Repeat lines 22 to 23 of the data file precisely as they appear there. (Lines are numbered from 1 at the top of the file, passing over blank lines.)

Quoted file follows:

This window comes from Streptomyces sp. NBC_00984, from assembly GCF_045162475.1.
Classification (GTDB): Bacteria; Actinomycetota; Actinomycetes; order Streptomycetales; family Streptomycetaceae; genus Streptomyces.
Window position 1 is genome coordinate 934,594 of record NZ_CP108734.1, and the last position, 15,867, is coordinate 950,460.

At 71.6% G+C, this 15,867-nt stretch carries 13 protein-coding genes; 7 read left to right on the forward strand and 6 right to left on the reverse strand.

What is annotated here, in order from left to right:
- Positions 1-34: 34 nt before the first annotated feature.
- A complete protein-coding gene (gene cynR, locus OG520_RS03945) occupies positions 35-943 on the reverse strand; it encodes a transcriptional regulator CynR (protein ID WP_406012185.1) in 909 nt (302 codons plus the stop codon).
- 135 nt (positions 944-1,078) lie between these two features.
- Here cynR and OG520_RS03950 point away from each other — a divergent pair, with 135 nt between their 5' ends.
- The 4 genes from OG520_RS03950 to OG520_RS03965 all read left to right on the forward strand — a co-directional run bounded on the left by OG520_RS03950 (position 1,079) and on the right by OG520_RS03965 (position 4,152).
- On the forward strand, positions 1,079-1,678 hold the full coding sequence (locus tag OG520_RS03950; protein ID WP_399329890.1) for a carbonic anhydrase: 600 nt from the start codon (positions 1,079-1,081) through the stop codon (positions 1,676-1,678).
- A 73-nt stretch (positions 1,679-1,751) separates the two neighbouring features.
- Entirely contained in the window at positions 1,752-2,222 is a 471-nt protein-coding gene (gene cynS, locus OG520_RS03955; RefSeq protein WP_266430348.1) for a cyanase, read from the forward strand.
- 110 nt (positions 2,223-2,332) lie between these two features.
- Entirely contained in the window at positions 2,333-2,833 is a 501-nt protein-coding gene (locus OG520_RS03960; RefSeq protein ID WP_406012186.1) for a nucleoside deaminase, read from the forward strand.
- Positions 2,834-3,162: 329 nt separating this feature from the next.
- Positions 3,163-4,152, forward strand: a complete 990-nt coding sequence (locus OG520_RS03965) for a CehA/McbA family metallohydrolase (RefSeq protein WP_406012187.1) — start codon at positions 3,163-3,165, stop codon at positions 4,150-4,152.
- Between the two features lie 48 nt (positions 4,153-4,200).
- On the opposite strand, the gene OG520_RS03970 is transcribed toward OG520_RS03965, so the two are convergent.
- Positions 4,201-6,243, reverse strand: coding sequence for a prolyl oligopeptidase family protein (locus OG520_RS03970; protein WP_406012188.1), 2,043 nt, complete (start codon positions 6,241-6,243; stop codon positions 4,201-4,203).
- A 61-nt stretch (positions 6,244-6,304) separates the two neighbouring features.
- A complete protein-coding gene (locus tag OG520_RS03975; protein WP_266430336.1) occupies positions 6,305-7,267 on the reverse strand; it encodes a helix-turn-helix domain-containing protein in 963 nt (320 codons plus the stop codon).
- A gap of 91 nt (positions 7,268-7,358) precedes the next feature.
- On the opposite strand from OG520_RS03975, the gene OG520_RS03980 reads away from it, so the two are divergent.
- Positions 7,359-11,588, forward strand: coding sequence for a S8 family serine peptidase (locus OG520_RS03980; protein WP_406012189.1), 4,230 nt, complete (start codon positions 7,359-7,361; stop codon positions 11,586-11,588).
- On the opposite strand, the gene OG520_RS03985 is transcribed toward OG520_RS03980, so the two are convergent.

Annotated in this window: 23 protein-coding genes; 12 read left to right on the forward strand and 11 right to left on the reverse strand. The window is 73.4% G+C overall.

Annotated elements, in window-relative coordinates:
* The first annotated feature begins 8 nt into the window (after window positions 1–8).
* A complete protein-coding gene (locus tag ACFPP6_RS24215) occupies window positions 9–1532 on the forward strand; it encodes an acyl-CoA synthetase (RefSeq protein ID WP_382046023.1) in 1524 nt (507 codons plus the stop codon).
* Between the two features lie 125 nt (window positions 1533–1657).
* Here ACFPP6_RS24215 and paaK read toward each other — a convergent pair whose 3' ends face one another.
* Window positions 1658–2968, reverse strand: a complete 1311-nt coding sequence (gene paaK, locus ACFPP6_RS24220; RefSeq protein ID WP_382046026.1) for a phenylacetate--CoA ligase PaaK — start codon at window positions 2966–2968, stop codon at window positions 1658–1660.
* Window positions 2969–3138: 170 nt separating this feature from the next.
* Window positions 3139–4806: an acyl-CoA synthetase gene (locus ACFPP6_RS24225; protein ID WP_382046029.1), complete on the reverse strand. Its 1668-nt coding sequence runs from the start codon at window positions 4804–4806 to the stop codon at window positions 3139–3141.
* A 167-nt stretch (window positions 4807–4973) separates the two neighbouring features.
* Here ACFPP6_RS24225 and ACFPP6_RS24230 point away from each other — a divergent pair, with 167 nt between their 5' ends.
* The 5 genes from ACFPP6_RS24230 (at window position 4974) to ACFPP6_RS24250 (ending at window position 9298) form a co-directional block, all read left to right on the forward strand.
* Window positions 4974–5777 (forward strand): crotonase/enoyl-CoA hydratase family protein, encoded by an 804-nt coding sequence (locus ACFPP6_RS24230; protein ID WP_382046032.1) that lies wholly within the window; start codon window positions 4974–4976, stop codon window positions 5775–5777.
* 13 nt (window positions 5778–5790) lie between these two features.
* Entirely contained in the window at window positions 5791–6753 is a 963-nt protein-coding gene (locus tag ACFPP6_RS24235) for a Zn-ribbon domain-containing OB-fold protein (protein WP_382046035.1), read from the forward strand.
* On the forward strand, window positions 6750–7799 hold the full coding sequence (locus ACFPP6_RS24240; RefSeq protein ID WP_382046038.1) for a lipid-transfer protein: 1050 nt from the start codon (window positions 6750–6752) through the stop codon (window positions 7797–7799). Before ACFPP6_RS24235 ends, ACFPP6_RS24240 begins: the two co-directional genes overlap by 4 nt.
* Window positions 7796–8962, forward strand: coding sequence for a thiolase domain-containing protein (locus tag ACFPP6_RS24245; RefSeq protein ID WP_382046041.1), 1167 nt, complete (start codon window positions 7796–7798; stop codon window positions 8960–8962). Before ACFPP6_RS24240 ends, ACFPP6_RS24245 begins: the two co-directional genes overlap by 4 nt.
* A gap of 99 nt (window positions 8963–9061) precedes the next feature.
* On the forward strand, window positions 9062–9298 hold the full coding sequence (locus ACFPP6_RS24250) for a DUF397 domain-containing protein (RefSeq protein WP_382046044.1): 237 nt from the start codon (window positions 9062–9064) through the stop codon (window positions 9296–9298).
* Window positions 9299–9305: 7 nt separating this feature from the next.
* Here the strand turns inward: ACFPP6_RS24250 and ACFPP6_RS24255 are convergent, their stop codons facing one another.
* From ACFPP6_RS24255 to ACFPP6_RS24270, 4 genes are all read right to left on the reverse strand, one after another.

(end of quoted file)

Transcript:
- A complete protein-coding gene (locus tag OG520_RS03975; protein WP_266430336.1) occupies positions 6,305-7,267 on the reverse strand; it encodes a helix-turn-helix domain-containing protein in 963 nt (320 codons plus the stop codon).
- A gap of 91 nt (positions 7,268-7,358) precedes the next feature.